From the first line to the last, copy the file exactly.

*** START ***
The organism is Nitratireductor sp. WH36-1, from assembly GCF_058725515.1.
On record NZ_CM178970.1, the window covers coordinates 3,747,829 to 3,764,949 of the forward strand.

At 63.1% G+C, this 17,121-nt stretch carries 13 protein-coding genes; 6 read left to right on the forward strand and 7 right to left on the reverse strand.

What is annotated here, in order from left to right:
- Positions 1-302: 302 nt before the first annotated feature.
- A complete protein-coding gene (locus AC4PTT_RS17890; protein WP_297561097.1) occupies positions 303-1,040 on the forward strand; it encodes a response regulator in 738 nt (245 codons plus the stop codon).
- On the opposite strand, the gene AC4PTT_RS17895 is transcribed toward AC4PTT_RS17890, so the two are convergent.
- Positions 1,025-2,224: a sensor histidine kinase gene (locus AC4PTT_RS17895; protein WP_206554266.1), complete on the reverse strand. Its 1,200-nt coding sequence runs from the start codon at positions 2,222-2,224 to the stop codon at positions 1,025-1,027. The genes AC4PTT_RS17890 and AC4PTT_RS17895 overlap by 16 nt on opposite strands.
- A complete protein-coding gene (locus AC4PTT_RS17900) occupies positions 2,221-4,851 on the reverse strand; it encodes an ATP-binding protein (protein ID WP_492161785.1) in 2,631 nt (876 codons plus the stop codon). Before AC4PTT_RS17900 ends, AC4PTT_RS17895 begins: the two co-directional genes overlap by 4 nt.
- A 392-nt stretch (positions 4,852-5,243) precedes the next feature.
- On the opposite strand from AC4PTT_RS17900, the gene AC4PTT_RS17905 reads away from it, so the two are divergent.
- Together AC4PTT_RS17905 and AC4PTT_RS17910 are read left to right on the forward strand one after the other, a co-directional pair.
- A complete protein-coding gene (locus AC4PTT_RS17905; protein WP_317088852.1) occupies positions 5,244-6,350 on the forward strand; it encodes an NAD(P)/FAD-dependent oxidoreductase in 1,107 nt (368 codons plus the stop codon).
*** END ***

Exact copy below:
The organism is Nitratireductor sp. WH36-1, from assembly GCF_058725515.1.
On record NZ_CM178970.1, the window covers coordinates 3,747,829 to 3,764,949 of the forward strand.

At 63.1% G+C, this 17,121-nt stretch carries 13 protein-coding genes; 6 read left to right on the forward strand and 7 right to left on the reverse strand.

What is annotated here, in order from left to right:
- Positions 1-302: 302 nt before the first annotated feature.
- A complete protein-coding gene (locus AC4PTT_RS17890; protein WP_297561097.1) occupies positions 303-1,040 on the forward strand; it encodes a response regulator in 738 nt (245 codons plus the stop codon).
- On the opposite strand, the gene AC4PTT_RS17895 is transcribed toward AC4PTT_RS17890, so the two are convergent.
- Positions 1,025-2,224: a sensor histidine kinase gene (locus AC4PTT_RS17895; protein WP_206554266.1), complete on the reverse strand. Its 1,200-nt coding sequence runs from the start codon at positions 2,222-2,224 to the stop codon at positions 1,025-1,027. The genes AC4PTT_RS17890 and AC4PTT_RS17895 overlap by 16 nt on opposite strands.
- A complete protein-coding gene (locus AC4PTT_RS17900) occupies positions 2,221-4,851 on the reverse strand; it encodes an ATP-binding protein (protein ID WP_492161785.1) in 2,631 nt (876 codons plus the stop codon). Before AC4PTT_RS17900 ends, AC4PTT_RS17895 begins: the two co-directional genes overlap by 4 nt.
- A 392-nt stretch (positions 4,852-5,243) precedes the next feature.
- On the opposite strand from AC4PTT_RS17900, the gene AC4PTT_RS17905 reads away from it, so the two are divergent.
- Together AC4PTT_RS17905 and AC4PTT_RS17910 are read left to right on the forward strand one after the other, a co-directional pair.
- A complete protein-coding gene (locus AC4PTT_RS17905; protein WP_317088852.1) occupies positions 5,244-6,350 on the forward strand; it encodes an NAD(P)/FAD-dependent oxidoreductase in 1,107 nt (368 codons plus the stop codon).